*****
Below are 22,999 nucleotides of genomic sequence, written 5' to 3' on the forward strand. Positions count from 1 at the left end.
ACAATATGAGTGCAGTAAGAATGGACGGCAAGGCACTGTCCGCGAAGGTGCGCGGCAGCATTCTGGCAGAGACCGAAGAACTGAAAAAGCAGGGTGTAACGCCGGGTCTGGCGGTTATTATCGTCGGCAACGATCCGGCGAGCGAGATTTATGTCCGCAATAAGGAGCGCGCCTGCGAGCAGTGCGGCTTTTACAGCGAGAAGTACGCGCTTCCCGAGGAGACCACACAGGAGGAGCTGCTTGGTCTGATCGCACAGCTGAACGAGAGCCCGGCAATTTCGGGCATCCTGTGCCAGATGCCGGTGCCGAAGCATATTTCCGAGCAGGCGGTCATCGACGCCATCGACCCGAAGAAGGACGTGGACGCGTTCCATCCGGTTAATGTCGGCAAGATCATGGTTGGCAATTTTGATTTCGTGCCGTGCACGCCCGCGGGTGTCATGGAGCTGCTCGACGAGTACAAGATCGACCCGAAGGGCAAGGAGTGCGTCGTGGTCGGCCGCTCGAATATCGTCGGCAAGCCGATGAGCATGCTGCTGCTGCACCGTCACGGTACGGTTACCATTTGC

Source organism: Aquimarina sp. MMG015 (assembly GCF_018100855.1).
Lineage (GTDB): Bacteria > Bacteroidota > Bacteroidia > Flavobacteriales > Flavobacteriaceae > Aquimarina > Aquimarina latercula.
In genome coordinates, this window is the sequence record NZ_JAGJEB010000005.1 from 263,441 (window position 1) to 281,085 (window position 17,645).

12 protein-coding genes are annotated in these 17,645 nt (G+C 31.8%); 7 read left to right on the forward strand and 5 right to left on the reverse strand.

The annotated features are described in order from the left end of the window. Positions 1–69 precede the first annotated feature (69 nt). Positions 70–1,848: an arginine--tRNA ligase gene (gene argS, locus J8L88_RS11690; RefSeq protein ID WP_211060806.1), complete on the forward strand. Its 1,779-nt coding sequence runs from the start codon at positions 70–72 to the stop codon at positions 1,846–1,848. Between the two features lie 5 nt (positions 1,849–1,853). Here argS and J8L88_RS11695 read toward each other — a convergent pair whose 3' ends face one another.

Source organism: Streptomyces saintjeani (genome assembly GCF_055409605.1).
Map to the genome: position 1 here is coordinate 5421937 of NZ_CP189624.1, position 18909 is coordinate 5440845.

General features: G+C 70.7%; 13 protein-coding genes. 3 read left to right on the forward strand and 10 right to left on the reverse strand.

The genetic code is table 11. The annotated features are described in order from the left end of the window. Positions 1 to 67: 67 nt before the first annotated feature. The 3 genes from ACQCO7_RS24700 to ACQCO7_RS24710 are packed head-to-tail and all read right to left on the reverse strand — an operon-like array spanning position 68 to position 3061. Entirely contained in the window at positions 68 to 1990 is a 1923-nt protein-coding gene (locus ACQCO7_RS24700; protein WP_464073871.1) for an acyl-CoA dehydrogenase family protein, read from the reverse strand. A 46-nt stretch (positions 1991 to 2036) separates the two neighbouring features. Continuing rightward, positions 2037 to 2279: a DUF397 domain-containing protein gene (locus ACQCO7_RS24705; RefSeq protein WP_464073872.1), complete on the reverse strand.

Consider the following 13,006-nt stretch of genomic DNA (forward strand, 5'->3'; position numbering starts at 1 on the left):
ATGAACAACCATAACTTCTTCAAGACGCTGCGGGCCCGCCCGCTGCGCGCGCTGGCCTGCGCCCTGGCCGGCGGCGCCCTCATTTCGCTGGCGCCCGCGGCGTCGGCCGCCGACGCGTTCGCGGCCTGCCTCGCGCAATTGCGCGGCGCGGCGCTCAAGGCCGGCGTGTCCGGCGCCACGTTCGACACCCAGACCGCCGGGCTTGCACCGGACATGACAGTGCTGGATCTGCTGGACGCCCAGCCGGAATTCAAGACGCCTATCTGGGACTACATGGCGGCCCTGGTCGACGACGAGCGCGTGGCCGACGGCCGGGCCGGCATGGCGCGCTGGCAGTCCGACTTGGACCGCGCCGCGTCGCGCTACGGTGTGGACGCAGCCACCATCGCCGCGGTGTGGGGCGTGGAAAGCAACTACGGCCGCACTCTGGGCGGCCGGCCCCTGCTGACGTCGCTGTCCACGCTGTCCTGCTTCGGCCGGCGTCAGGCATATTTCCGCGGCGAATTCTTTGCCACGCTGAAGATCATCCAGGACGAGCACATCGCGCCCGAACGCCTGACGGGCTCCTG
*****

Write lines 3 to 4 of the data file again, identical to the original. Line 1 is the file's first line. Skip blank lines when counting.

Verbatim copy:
Source organism: Aquimarina sp. MMG015 (assembly GCF_018100855.1).
Lineage (GTDB): Bacteria > Bacteroidota > Bacteroidia > Flavobacteriales > Flavobacteriaceae > Aquimarina > Aquimarina latercula.